NEW DELHI: Varun Chounal is an aspiring filmmaker and his short documentary film ‘A Tune of Devotion’ is all set to premiere at the Savannah Film Festival in October 2017.
“The will to make a movie about the Sufi (Islamic) mystics of India came when I saw that most films on India tended to highlight the rampant poverty and the deplorable living conditions of the lowest classes. I, on the other hand, wanted to draw attention to the part of the country that is rich with a history of song and dance, one which extends beyond the horizons of Bollywood,” said the 23-year-old.
The theme of the short film is in line with Chounal’s philosophy of art and his approach to cinema. He hopes to use it to give his audience a glimpse of the culture he belongs to.
Along with attempting to explore the relationship between art and Sufism, a religious strain stemming from Islam, ‘A Tune of Devotion,’ also delves into the narratives of its three distinctive protagonists – a dancer, a scholar and a qawwali-singer duo.
Currently a Masters’ student at the School of Film and Television, Loyola Marymount University (LMU), Los Angeles, Chounal recently attended the Telluride Student Symposium.
The Symposium, a significant part of the Telluride Film Festival, gives participants and attendees an opportunity to watch back to back movies and interact with filmmakers and fellow cinephiles from all over the world, along with the chance to immerse themselves in the world of cinema and its various aspects for five days.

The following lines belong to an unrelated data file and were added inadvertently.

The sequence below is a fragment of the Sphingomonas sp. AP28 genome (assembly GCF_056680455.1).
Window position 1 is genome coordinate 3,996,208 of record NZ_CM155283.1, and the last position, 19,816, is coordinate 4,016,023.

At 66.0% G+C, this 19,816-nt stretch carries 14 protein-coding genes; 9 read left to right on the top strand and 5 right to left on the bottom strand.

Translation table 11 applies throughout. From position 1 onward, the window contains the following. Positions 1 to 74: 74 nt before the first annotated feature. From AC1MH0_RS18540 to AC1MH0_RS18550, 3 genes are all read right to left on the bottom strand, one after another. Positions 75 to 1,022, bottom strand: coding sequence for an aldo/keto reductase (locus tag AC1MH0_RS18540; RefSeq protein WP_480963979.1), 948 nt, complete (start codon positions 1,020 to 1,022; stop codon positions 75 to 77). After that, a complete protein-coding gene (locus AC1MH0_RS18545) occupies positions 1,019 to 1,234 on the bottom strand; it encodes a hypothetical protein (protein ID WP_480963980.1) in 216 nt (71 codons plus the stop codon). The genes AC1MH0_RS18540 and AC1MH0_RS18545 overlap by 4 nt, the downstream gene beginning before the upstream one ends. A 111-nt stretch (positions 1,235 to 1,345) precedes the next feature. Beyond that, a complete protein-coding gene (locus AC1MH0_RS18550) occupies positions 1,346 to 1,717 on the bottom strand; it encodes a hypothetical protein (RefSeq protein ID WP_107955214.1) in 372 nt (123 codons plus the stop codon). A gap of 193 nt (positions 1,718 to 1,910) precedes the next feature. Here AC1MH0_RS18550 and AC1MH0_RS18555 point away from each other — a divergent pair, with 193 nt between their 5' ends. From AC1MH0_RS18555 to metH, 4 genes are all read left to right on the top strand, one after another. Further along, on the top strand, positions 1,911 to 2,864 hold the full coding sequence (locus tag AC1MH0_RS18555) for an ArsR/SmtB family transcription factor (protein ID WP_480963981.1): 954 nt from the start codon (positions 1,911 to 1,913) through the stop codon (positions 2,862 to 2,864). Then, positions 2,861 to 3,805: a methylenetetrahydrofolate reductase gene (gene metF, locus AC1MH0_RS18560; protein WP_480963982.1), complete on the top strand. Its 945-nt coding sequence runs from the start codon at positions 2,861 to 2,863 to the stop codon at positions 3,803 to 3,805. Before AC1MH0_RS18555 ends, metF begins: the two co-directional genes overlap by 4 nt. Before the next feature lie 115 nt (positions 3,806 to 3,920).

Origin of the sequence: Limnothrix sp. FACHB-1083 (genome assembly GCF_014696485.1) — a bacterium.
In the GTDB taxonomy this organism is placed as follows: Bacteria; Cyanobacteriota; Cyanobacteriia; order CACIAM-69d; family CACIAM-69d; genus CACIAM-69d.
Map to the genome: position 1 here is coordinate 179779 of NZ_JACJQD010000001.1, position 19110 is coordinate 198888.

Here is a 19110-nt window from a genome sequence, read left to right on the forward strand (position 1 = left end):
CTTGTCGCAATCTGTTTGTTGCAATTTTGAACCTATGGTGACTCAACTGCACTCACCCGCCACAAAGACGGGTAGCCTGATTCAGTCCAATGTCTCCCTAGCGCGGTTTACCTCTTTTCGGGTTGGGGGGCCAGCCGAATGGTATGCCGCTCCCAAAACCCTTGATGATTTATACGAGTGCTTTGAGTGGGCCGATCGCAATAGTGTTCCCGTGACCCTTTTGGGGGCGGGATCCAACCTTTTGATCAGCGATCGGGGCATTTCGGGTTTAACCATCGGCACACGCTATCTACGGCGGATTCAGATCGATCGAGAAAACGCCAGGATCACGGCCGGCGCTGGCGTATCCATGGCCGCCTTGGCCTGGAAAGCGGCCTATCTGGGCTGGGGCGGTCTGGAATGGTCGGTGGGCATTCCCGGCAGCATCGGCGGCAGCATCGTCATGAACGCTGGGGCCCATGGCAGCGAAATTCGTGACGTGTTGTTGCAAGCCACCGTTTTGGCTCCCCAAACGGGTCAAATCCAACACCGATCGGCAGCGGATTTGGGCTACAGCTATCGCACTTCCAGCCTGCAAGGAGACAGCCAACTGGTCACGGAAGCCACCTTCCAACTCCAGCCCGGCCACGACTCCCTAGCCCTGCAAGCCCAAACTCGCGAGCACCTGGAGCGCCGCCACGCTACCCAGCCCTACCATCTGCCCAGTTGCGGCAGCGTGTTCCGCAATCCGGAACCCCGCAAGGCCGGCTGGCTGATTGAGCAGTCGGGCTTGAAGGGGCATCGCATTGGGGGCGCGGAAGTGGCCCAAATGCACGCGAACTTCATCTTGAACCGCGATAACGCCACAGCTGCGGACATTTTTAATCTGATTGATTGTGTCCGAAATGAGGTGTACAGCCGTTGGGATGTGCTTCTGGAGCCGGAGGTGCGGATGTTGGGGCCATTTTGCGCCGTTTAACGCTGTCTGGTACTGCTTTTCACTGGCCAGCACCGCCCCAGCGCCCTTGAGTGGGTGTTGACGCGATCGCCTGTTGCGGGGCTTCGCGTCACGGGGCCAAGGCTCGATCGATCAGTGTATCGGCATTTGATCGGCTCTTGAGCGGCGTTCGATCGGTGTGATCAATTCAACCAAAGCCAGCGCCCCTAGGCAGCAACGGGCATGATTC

Telluride Film Festival, one of the biggest of its kind, is a cinematic heaven of sorts, offering an escape, a parallel reality almost carnivalesque in its essence, to film aficionados.
Chounal, who graduated from Delhi University, India, in 2015, considers himself lucky to have had made it to the Symposium. Of the several thousand applications that the festival receives globally, a total of 50 make the cut. This programme is also known for having mentored Barry Jenkins, director of Moonlight.
Tucked in the beautiful mountains of Colorado, the program takes place over the Labor Day weekend and is frequented by A-list celebrities. The symposium is carefully curated to nurture the future stalwarts of cinema.
The programmers create a comprehensive schedule of diverse films which they believe would expand the participant’s vision and creative spectrum. These viewings are followed by in-depth discussions with the actual makers of these films. Through the symposium, Chounal was able to listen to and interact with visionary filmmakers like Ken Burns, Angelina Jolie, Todd Haynes, Joshua Oppenheimer and Mohammad Rasoulof.
Calling the opportunity “a dream come true,” Chounal revealed that he feels “extremely fortunate to have attended the festival. This is a dream come true for a boy from India like me and I look forward to using the knowledge I gained to polish my craft.”
“I want to make and promote cinema that represents my culture and puts India on a global map. I want the world to get a glimpse of our rich heritage and artistic capabilities which are not simply confined to the quintessential song and dance audiences in West are often used to,” concluded Chounal.